Buton Island, Sulawesi: A Divers Dream…

A Scuba Divers Dream

 

Exploring and adventure take many forms. Trekking through remote wilderness, summiting mountains where few have gone, kayaking down unknown stretches of river, or diving uncharted locations to see what you may find. When I got the invitation to join a group of good friends going on such a dive trip in south Sulawesi, I jumped at the chance. Indonesia has some of the healthiest coral reef systems in the world, and those are the ones we know about ? I couldn?t imagine what was in store for us going to an island where almost no divers have ever been.

 

We began the adventure based in Bau Bau, on Buton Island, which many of my Indonesian friends had not heard of before. We were impressed when day 1 began on a beautiful reef wall and into a multi-chamber cave abundant with large lobsters. This was followed by a wreck dive with loads of macro, pipefish, and tiny jellies. The night dive at a jetty produced pleurobranchs moving about, robust ghost pipefish, and starry night octopus among the other strange species found around jetties at night. I remember thinking ?Wow, if this is how we begin on the first day, I can?t wait for tomorrow!?.

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The next two days did not disappoint! First, a 90-minute drive to Pasarwajo led us to a warung that would be our base for 3 dives that included mostly sandy bottoms where we could find lots of the small and camouflaged creatures we love as photographers, mixed with a large school of very big jellyfish and the occasional Great Barracuda. This was followed by another night dive, this time to see the mandarin fish as they came out of hiding at dusk looking for a mate. The next day we had a 2 hour boat trip to Siompu Island where an undersea ridge was teeming with Blacktip Reef Sharks, many species of nudibranchs we had never seen, and even a few Eagle Rays. In addition to the diving, we had our surface interval on a small, uninhabited beach, and after lunch climbed to the top of the cliffs where we had amazing vistas of the sea and surrounding islands.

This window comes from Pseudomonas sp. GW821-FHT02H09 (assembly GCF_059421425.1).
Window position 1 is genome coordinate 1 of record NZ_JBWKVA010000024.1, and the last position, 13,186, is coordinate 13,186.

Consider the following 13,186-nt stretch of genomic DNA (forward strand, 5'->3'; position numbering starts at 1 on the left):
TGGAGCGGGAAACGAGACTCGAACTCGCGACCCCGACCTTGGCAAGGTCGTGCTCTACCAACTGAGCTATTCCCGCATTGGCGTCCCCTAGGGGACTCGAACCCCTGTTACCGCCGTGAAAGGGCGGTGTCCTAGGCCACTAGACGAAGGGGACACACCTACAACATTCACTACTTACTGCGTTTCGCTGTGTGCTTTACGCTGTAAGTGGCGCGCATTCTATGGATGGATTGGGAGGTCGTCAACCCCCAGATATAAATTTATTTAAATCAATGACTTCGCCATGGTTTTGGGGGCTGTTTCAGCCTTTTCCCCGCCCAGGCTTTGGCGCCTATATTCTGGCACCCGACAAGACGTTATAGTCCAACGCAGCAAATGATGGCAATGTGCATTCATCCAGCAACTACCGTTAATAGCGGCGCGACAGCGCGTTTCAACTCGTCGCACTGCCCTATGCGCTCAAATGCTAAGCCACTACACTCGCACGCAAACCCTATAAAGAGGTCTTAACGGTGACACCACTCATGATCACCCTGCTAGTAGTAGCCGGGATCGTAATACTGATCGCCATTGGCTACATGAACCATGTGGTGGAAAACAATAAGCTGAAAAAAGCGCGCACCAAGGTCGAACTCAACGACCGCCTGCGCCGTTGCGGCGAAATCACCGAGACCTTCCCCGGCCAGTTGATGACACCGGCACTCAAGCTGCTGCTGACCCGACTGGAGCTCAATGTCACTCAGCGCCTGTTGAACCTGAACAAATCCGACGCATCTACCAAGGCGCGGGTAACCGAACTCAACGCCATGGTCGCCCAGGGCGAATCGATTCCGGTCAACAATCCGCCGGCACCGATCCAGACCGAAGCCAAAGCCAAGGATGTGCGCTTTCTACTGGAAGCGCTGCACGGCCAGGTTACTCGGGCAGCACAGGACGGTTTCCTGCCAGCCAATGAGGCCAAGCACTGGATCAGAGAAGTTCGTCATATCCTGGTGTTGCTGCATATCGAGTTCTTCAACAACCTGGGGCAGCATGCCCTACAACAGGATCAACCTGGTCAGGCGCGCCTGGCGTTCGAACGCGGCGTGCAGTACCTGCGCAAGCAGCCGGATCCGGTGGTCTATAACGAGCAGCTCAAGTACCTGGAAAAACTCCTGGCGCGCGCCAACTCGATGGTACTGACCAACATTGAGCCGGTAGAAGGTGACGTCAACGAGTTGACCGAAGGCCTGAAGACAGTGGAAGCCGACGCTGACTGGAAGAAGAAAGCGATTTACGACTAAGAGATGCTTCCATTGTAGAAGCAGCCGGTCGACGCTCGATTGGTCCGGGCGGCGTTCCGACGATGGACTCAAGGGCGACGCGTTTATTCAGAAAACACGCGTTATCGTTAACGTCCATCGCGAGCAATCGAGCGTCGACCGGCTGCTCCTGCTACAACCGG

After this incredible start, we were ready to embark on the adventure we had all come for ? a 6-hour boat trip to a remote island that held only 3 small, local villages on land, fishermen in their small canoes on the water, and unseen reefs and life under the sea. Excitement was growing to explore the unknown! A pre-dawn start meant setting up hammocks or mats on the boat and getting some much needed sleep to start the trip. When the sun came up, we were too intrigued by what lied ahead to sleep any longer. A brief stop in the open sea halfway through the trip gave us our first taste of what to expect ? a swim in the clearest water most of us had ever seen!

 

Arriving at our destination, the first thing we did was check our gear and choose the first dive site, one which our guide had seen a few weeks before on a recon trip. What we found left us speechless! Steep sloping reefs with massive old coral growth, huge schools of fusiliers, surgeons, and sweetlips along with several huge Napoleon Wrasse, and when we passed around a corner we found a wall with no bottom in sight?and the visibility was at least 50m. Minds were officially blown! Next dive was back on that wall to explore further, finding ledges and deep overhangs, sponges much larger than a person, and eagle rays passing in the blue. I now had a new favorite dive site!

 

Big wall